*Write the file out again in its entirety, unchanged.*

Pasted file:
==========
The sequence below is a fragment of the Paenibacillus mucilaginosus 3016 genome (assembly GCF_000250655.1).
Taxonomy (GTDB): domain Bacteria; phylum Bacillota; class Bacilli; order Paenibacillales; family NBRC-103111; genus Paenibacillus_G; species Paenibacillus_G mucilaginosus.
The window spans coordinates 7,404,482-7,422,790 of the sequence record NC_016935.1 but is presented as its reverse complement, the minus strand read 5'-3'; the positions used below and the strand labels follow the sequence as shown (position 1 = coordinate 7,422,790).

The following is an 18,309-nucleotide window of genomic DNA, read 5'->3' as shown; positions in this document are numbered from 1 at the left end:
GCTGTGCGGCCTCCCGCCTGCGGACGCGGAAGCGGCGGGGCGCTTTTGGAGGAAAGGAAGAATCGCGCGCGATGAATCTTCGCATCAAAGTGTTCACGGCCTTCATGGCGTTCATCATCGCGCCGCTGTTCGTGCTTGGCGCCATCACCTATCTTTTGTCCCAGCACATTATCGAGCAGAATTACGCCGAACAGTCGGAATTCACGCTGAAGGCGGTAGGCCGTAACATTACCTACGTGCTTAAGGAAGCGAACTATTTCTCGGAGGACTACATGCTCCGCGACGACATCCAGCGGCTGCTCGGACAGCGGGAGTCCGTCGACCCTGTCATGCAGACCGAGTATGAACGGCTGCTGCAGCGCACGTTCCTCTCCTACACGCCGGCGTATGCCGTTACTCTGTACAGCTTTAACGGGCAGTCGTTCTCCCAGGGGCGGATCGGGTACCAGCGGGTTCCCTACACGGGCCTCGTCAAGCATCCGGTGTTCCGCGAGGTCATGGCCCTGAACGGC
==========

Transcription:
The sequence below is a fragment of the Paenibacillus mucilaginosus 3016 genome (assembly GCF_000250655.1).
Taxonomy (GTDB): domain Bacteria; phylum Bacillota; class Bacilli; order Paenibacillales; family NBRC-103111; genus Paenibacillus_G; species Paenibacillus_G mucilaginosus.
The window spans coordinates 7,404,482-7,422,790 of the sequence record NC_016935.1 but is presented as its reverse complement, the minus strand read 5'-3'; the positions used below and the strand labels follow the sequence as shown (position 1 = coordinate 7,422,790).

The following is an 18,309-nucleotide window of genomic DNA, read 5'->3' as shown; positions in this document are numbered from 1 at the left end:
GCTGTGCGGCCTCCCGCCTGCGGACGCGGAAGCGGCGGGGCGCTTTTGGAGGAAAGGAAGAATCGCGCGCGATGAATCTTCGCATCAAAGTGTTCACGGCCTTCATGGCGTTCATCATCGCGCCGCTGTTCGTGCTTGGCGCCATCACCTATCTTTTGTCCCAGCACATTATCGAGCAGAATTACGCCGAACAGTCGGAATTCACGCTGAAGGCGGTAGGCCGTAACATTACCTACGTGCTTAAGGAAGCGAACTATTTCTCGGAGGACTACATGCTCCGCGACGACATCCAGCGGCTGCTCGGACAGCGGGAGTCCGTCGACCCTGTCATGCAGACCGAGTATGAACGGCTGCTGCAGCGCACGTTCCTCTCCTACACGCCGGCGTATGCCGTTACTCTGTACAGCTTTAACGGGCAGTCGTTCTCCCAGGGGCGGATCGGGTACCAGCGGGTTCCCTACACGGGCCTCGTCAAGCATCCGGTGTTCCGCGAGGTCATGGCCCTGAACGGC